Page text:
Grasping Thorns

“But he who dares not grasp the thorn Should never crave the rose." ― A. Brontë

Category: Feminism

Oops. Sorry, all.

So . . . I forgot to update my blog when I moved to writing for Bustle and then Daily Kos (a Dissident Voice is thrown in here, too). I imagined that everyone who read me here would read me there by following my Facebook links (like H&G’s breadcrumbs). But, some of my readers here aren’t as Facebook crazed as I am. 🙂

I’m still writing, though! Here’s a list of things I’ve penned, along with where to find me now.

April 28th: The Baltimore Riots Should Remind White People To Listen And Act — Not Judge Protestors

May 5th: Why Responding To Bigotry In Facebook Comments Matters

May 7th: On Mother’s Day, Remembering My Daughter’s Birth Mom

June 17th: God is Disappointed in You is a Book Every Evangelical Christian Should Read

June 18th: That Moment When Your Friend Finds a Bullet Hole over Her Son’s Room

June 19th: The Charleston Church Massacre and “Making It Right”

June 20th: Disturbing Conservative Commentary: A Compilation

June 21st: An Open Letter to Governor Haley

June 23rd: Dear Governor Haley, Part 2

June 24th: This is What “Discussion” Looks Like in America Today — And Why It Must Change

June 26th: Senator Pinckney, President Obama, and New Eyes for Seeing

July 14th: The Importance of Remembering “It’s Not About [Your Name Here]”

July 16th: A Mass Shooting Hits Home — Again.

July 19th: A New Southern Wedding Tradition: Yes, I Wish I Were Kidding

July 24th: It’s Our Fault People Are Dying: American Gun Culture and the Myth of Personal Responsibility

July 29th: Dr. Walter Palmer, Lion Killer: Meet Lawrence Anthony, Elephant Whisperer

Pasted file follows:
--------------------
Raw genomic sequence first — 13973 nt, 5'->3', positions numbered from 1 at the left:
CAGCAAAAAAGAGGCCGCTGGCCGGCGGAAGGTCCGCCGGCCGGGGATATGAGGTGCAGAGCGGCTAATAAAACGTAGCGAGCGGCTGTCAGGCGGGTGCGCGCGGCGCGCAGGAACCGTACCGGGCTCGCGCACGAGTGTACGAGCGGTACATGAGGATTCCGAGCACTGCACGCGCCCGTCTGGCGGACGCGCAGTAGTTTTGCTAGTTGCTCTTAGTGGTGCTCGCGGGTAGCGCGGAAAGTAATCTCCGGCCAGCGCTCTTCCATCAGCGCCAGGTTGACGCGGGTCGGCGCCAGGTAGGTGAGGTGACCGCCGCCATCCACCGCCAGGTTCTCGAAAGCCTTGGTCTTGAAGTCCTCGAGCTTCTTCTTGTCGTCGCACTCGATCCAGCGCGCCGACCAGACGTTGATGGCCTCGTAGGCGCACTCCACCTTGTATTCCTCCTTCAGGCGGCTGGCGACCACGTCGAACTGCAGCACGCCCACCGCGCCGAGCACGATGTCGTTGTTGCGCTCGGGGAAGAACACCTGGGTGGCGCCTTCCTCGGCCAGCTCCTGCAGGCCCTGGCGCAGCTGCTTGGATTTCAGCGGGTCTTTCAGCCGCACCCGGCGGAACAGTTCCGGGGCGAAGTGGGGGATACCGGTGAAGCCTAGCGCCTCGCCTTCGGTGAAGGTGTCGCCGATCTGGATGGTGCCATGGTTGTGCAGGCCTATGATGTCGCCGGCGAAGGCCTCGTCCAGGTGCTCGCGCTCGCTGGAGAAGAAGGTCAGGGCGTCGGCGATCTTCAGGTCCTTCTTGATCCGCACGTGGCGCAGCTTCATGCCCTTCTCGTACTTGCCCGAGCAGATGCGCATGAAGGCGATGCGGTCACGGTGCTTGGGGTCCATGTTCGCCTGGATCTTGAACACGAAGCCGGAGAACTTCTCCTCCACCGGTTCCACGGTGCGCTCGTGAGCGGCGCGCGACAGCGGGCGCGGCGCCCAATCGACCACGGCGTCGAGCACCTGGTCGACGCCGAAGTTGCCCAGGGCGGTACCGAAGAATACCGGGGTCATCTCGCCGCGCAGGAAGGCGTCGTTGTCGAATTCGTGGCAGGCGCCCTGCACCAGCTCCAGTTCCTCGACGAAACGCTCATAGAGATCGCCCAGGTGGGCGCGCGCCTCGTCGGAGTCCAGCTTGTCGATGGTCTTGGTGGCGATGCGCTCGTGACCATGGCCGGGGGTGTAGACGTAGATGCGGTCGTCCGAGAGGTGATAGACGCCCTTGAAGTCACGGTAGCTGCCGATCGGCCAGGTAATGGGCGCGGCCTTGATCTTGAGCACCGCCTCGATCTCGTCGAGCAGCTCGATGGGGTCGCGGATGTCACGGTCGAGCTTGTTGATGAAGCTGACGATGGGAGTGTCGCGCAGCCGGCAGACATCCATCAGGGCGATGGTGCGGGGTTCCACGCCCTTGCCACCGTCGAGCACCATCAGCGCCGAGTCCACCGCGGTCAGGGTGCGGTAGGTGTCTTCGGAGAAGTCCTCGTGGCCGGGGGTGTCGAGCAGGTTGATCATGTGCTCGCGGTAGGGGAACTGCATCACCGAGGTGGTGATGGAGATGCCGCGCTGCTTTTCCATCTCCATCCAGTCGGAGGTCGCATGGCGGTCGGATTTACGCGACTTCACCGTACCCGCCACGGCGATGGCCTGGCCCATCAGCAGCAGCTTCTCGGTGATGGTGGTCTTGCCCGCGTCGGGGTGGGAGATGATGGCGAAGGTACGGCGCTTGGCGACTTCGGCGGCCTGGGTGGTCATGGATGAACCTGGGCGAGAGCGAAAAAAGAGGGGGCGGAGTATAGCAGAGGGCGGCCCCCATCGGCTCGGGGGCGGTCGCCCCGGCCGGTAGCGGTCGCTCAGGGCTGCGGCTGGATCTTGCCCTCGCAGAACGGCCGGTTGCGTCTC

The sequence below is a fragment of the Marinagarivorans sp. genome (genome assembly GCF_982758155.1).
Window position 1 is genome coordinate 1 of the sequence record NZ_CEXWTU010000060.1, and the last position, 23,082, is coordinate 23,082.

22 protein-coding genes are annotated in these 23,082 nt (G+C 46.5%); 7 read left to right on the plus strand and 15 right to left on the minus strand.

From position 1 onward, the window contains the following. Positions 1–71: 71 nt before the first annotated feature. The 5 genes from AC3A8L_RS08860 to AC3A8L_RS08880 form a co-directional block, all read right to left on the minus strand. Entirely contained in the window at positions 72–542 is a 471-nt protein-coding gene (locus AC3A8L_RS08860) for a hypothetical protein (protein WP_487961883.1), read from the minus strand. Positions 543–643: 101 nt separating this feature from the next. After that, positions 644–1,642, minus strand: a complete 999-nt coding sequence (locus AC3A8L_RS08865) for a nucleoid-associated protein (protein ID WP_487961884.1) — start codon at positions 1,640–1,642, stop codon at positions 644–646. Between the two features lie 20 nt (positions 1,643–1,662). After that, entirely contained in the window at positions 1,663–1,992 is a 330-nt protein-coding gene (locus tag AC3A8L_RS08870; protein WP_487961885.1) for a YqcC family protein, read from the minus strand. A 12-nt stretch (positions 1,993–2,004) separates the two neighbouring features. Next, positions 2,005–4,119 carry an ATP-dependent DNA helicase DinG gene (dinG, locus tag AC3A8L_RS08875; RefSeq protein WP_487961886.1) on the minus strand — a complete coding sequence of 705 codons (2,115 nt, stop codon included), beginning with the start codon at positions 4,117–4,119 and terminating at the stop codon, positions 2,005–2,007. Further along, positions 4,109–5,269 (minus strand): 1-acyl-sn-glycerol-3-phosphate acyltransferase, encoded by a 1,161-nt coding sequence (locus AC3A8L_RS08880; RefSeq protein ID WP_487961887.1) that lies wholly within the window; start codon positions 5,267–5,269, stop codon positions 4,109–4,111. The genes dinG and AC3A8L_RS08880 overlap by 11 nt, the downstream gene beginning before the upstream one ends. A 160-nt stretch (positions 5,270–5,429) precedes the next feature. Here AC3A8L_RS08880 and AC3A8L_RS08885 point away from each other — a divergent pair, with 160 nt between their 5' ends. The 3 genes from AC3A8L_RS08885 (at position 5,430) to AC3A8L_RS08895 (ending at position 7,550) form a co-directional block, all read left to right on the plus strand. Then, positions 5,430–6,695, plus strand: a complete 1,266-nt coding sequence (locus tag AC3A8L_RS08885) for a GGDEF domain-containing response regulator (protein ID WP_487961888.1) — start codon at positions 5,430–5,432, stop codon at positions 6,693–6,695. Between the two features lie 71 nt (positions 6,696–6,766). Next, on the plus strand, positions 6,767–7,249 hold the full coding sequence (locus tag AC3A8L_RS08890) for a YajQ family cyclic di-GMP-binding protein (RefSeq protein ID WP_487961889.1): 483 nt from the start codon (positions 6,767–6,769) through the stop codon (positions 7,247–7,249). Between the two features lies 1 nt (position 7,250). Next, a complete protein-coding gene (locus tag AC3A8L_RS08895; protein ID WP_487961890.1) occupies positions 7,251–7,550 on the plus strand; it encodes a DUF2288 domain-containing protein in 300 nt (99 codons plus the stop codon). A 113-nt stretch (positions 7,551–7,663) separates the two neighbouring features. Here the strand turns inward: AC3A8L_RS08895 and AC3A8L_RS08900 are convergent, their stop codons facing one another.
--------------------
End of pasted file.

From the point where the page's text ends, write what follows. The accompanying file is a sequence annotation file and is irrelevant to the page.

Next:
July 31st: Last Night, I Watched Two Videos: Planned Parenthood’s and Sam DuBose’s

August 6th: Release Time Bible Programs Are Invading Public Schools. God Help Us.

August 15th: God Got A Dog: Another Book That Evangelical Christians Should Read

August 19th: Sacrificing Our Children’s Lives: America and Her Guns

September 4th: American Exceptionalism as Exceptionally Bad … Also: How to Make It Better

September 5th: Dear America: Stop. Painting. Bullets. Holes. On. Our Kids’. Heads.

In short, it’s been a bloody, busy summer.

If you want more fire for your rage-machine, start following my Daily Kos page.

love to all my readers. xoxo

 

 

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Why the Hobby Lobby Case is NOT a “Pro-life” Victory — despite what Conservative Christians Might Claim

Since the Supreme Court struck a decisive blow against women’s reproductive rights last Monday — by granting Hobby Lobby exemption from providing emergency contraception (Plan B and Ella) and IUDs (both the hormonal and copper variety) as part of employee healthcare coverage, my Facebook Newsfeed has been awash with conservative Christians celebrating a “pro-life” victory.

When a friend and I bemoaned the ruling, one of these conservative Christians responded: “So you’re in favor of abortion?” — to which I replied, “The National Center for Health Statistics published a study that showed contraceptive use (including emergency contraception and IUDs) decreased by a third the number of abortions in two decades; so, actually, those on the side of Hobby Lobby seem to be the ones ‘in favor of abortion.'”